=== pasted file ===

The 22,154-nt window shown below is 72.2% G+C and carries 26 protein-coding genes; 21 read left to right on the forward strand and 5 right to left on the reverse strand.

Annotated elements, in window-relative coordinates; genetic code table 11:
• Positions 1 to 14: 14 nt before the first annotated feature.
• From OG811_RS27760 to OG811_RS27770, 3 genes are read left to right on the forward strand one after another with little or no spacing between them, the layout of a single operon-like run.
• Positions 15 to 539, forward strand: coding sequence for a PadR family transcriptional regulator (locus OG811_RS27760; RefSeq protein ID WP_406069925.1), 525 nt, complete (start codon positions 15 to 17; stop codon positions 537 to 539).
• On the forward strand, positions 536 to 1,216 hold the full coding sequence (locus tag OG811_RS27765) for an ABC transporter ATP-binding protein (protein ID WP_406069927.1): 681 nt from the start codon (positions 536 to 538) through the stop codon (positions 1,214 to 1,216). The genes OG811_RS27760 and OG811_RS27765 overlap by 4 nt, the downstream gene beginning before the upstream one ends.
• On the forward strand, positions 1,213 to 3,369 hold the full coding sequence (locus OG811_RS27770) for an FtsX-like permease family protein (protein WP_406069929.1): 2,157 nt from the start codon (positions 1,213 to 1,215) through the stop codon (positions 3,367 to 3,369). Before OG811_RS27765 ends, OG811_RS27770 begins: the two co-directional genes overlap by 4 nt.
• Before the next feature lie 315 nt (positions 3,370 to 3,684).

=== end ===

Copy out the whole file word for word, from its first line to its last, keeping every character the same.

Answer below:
The 22,154-nt window shown below is 72.2% G+C and carries 26 protein-coding genes; 21 read left to right on the forward strand and 5 right to left on the reverse strand.

Annotated elements, in window-relative coordinates; genetic code table 11:
• Positions 1 to 14: 14 nt before the first annotated feature.
• From OG811_RS27760 to OG811_RS27770, 3 genes are read left to right on the forward strand one after another with little or no spacing between them, the layout of a single operon-like run.
• Positions 15 to 539, forward strand: coding sequence for a PadR family transcriptional regulator (locus OG811_RS27760; RefSeq protein ID WP_406069925.1), 525 nt, complete (start codon positions 15 to 17; stop codon positions 537 to 539).
• On the forward strand, positions 536 to 1,216 hold the full coding sequence (locus tag OG811_RS27765) for an ABC transporter ATP-binding protein (protein ID WP_406069927.1): 681 nt from the start codon (positions 536 to 538) through the stop codon (positions 1,214 to 1,216). The genes OG811_RS27760 and OG811_RS27765 overlap by 4 nt, the downstream gene beginning before the upstream one ends.
• On the forward strand, positions 1,213 to 3,369 hold the full coding sequence (locus OG811_RS27770) for an FtsX-like permease family protein (protein WP_406069929.1): 2,157 nt from the start codon (positions 1,213 to 1,215) through the stop codon (positions 3,367 to 3,369). Before OG811_RS27765 ends, OG811_RS27770 begins: the two co-directional genes overlap by 4 nt.
• Before the next feature lie 315 nt (positions 3,370 to 3,684).